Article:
given { .does(Storeable) } { when $x {...} }  # okay

Boolean expressions are those known to return a boolean value, such as comparisons, or the unary ? operator. They may reference $_ explicitly or implicitly. If they don't reference $_ at all, that's okay too--in that case you're just using the switch structure as a more readable alternative to a string of elsifs.

The primary use of the ~~ operator is to return a boolean value in a boolean context. However, for certain operands such as regular expressions, use of the operator within scalar or list context transfers the context to that operand, so that, for instance, a regular expression can return a list of matched substrings, as in Perl 5. The complete list of such operands is TBD.

It has not yet been determined if run-time dispatch of ~~ will attempt to emulate the compile-time precedence table before reverting to MMD, or just go directly to MMD. There are good arguments for both sides, and we can decide when we see more examples of how it'll work out.

Definition of Success

Hypothetical variables are somewhat transactional--they keep their new values only on successful exit of the current block, and otherwise are rolled back to their original value.

It is, of course, a failure to leave the block by propagating an error exception, though returning a defined value after catching an exception is okay.

In the absence of exception propagation, a successful exit is one that returns a defined value in scalar context, or any number of values in list context as long as the length is defined. (A length of +Inf is considered a defined length. A length of 0 is also a defined length, which means it's a ``successful'' return even though the list would evaluate to false in a boolean context.) A list can have a defined length even if it contains undefined scalar values. A list is of undefined length only if it contains an undefined generator, which, happily, is what is returned by the undef function when used in list context. So any Perl 6 function can say

    return undef;

and not care about whether the function is being called in scalar or list context. To return an explicit scalar undef, you can always say

    return scalar(undef);

Then in list context, you're returning a list of length 1, which is defined (much like in Perl 5). But generally you should be using fail in such a case to return an exception object. Exception objects also behave like undefined generators in list context. In any case, returning an unthrown exception is considered failure from the standpoint of let. Backtracking over a closure in a rule is also considered failure of the closure, which is how hypothetical variables are managed by rules. (And on the flip side, use of fail within a rule closure initiates backtracking of the rule.)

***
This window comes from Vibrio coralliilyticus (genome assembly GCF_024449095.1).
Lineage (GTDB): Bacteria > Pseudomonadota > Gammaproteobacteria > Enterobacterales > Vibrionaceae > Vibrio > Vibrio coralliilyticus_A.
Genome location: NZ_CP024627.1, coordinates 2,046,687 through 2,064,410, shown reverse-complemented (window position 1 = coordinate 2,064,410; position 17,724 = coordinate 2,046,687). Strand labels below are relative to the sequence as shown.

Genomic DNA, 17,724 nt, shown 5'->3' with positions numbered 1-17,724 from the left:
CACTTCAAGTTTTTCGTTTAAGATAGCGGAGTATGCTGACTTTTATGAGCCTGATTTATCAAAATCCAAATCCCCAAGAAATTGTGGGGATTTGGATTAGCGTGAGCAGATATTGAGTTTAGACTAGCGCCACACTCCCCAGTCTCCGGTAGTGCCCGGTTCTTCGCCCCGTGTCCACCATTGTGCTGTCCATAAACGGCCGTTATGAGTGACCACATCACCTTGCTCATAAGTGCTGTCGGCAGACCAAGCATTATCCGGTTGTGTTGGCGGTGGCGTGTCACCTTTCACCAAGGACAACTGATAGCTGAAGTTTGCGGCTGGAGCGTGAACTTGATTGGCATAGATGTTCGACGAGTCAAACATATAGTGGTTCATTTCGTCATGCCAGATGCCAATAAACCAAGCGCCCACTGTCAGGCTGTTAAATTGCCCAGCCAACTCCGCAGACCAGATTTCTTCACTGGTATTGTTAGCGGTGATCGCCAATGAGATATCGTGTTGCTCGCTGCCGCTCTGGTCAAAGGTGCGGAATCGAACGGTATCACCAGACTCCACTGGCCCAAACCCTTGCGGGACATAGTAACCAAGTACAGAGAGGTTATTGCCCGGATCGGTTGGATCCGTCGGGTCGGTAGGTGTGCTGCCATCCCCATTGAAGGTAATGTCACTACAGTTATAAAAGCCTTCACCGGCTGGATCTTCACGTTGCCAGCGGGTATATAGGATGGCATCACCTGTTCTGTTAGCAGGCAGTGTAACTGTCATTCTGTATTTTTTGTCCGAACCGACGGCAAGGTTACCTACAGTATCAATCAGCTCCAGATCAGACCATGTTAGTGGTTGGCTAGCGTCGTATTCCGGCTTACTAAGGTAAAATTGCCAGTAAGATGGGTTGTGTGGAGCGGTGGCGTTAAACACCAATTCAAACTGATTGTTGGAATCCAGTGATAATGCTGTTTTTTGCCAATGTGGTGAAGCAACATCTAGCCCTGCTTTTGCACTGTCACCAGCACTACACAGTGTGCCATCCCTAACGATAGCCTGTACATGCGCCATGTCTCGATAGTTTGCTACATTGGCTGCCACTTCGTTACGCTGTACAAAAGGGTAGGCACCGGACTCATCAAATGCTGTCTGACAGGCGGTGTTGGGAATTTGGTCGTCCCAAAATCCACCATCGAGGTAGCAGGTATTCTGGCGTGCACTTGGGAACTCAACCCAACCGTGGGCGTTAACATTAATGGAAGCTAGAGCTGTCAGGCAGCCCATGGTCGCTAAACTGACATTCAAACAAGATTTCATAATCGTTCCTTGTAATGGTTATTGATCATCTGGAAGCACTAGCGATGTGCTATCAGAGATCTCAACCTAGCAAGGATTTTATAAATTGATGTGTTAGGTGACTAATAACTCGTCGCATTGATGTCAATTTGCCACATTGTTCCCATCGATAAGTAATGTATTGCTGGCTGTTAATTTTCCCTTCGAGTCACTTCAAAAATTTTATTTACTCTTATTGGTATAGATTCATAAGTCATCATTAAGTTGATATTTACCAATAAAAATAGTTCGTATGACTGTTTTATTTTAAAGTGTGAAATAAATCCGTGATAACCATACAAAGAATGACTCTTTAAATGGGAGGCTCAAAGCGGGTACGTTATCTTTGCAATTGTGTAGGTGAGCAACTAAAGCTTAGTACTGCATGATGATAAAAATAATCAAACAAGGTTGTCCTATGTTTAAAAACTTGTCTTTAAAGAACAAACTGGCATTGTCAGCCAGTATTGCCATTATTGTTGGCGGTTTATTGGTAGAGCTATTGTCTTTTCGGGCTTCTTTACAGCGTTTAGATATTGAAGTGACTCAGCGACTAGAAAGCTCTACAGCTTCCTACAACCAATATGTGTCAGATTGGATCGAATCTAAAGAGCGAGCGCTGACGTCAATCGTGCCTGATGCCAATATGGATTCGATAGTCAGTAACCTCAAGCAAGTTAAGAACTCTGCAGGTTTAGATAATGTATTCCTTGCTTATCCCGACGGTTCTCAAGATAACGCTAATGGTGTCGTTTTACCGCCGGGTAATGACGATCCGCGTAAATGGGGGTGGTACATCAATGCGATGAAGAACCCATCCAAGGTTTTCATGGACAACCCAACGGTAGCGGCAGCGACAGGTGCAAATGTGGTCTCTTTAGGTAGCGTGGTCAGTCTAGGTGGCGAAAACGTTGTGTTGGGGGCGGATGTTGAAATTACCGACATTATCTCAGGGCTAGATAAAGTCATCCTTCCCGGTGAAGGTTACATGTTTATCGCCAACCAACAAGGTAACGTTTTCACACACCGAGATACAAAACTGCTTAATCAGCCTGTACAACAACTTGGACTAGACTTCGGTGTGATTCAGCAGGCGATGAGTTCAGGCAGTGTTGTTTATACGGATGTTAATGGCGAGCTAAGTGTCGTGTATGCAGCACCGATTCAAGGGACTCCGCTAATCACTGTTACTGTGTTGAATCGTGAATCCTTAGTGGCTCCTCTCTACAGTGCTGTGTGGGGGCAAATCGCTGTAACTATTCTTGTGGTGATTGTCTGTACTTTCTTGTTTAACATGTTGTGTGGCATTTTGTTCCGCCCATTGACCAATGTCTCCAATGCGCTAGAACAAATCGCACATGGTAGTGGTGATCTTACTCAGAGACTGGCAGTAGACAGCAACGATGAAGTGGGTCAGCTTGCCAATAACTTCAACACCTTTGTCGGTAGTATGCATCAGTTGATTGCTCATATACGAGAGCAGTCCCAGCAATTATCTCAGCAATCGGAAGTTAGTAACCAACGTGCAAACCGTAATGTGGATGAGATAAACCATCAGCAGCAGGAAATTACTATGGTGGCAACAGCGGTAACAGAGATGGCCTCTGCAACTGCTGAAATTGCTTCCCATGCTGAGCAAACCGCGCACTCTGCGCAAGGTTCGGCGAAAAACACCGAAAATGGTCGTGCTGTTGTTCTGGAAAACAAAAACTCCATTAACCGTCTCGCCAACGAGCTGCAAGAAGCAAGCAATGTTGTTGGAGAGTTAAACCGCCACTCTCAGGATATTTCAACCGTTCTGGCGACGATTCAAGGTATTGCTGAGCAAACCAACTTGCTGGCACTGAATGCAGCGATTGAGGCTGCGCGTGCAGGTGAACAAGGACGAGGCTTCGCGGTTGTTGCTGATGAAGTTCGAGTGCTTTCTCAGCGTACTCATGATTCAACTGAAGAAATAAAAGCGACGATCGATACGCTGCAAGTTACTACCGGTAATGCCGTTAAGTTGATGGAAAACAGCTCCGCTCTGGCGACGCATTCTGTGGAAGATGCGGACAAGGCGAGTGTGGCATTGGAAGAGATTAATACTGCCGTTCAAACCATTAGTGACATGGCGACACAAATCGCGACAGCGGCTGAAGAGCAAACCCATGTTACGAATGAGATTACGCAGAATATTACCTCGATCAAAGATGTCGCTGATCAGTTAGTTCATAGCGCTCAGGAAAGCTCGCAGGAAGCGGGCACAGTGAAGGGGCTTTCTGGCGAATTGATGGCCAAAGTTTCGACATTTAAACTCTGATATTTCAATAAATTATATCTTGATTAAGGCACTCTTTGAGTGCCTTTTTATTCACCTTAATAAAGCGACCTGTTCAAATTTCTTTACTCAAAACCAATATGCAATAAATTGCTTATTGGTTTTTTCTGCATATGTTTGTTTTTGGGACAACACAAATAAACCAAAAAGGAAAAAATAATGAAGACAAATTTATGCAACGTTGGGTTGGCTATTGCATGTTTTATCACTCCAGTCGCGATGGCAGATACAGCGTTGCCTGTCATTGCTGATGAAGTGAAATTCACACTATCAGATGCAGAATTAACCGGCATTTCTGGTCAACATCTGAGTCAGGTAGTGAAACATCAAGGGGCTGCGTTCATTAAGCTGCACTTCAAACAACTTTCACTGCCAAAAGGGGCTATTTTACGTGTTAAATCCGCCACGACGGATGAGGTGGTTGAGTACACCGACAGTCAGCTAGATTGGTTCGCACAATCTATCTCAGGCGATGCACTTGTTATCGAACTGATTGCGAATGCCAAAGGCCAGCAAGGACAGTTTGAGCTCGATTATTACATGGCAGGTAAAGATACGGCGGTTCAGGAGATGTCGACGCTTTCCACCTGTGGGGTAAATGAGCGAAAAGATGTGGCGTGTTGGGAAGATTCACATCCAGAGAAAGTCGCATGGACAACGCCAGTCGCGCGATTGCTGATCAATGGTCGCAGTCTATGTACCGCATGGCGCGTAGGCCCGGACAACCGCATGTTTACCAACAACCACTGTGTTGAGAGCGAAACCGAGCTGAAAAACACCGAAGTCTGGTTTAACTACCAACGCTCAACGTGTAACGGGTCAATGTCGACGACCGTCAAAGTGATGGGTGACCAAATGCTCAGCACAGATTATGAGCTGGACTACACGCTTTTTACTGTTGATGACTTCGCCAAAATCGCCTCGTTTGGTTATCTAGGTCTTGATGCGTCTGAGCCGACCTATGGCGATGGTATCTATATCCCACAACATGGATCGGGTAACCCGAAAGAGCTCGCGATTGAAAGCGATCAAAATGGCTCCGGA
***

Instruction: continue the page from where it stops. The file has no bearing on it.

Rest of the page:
When is a closure not a closure

Everything is conceptually a closure in Perl 6, but the optimizer is free to turn unreferenced closures into mere blocks of code. It is also free to turn referenced closures into mere anonymous subroutines if the block does not refer to any external lexicals that could themselves be cloned. In particular, named subroutines in any scope do not consider themselves closures unless you take a reference to them. So

    sub foo {

        my $x = 1;

        my sub bar { print $x }         # not cloned yet

        my &baz = { bar(); print $x };  # cloned immediately

        my $barref = &bar;              # now bar is cloned

        return &baz;


When we say ``clone'', we mean the way the system takes a snapshot of the routine's lexical scope and binds it to the current instance of the routine so that if you ever use the current reference to the routine, it gets the current snapshot of its world, lexically speaking.

Some closures produce references at compile time that cannot be cloned, because they're not attached to any runtime code that can actively clone them. BEGIN, CHECK, INIT, and END blocks probably fall into this category. Therefore you can't reliably refer to run-time variables from them even if they appear to be in scope. (The compile-time closure may, in fact, see a some kind of permanent copy of the variable for some storage classes, but the variable is likely to be undefined when the closure is run in any case.) It's only safe to refer to package variables and file-scoped lexicals from such a routine.

On the other hand, it is required that CATCH and LEAVE blocks be able to see transient variables in their current lexical scope, so their cloning status depends at least on the cloning status of the block they're in.